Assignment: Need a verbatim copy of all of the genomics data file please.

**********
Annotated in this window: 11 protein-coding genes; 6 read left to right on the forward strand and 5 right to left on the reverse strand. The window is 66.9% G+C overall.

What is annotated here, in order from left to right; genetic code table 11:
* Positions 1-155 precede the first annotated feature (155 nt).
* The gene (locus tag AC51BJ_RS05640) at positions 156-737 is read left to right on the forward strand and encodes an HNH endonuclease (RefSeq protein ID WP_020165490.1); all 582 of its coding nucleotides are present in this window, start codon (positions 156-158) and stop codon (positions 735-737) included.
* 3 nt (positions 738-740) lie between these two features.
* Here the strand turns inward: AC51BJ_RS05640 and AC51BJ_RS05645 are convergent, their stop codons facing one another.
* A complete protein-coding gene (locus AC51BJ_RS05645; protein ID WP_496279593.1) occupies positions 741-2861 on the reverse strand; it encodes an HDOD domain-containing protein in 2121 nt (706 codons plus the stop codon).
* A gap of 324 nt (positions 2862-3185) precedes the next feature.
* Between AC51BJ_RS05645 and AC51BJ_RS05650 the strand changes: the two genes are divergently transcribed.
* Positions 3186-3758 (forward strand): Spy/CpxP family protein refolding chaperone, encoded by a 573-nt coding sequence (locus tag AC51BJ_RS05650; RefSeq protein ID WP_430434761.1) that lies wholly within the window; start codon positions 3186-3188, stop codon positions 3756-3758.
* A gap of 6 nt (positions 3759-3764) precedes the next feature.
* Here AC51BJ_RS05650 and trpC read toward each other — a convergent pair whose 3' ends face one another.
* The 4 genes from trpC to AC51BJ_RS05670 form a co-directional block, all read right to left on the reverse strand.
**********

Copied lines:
Annotated in this window: 11 protein-coding genes; 6 read left to right on the forward strand and 5 right to left on the reverse strand. The window is 66.9% G+C overall.

What is annotated here, in order from left to right; genetic code table 11:
* Positions 1-155 precede the first annotated feature (155 nt).
* The gene (locus tag AC51BJ_RS05640) at positions 156-737 is read left to right on the forward strand and encodes an HNH endonuclease (RefSeq protein ID WP_020165490.1); all 582 of its coding nucleotides are present in this window, start codon (positions 156-158) and stop codon (positions 735-737) included.
* 3 nt (positions 738-740) lie between these two features.
* Here the strand turns inward: AC51BJ_RS05640 and AC51BJ_RS05645 are convergent, their stop codons facing one another.
* A complete protein-coding gene (locus AC51BJ_RS05645; protein ID WP_496279593.1) occupies positions 741-2861 on the reverse strand; it encodes an HDOD domain-containing protein in 2121 nt (706 codons plus the stop codon).
* A gap of 324 nt (positions 2862-3185) precedes the next feature.
* Between AC51BJ_RS05645 and AC51BJ_RS05650 the strand changes: the two genes are divergently transcribed.
* Positions 3186-3758 (forward strand): Spy/CpxP family protein refolding chaperone, encoded by a 573-nt coding sequence (locus tag AC51BJ_RS05650; RefSeq protein ID WP_430434761.1) that lies wholly within the window; start codon positions 3186-3188, stop codon positions 3756-3758.
* A gap of 6 nt (positions 3759-3764) precedes the next feature.
* Here AC51BJ_RS05650 and trpC read toward each other — a convergent pair whose 3' ends face one another.
* The 4 genes from trpC to AC51BJ_RS05670 form a co-directional block, all read right to left on the reverse strand.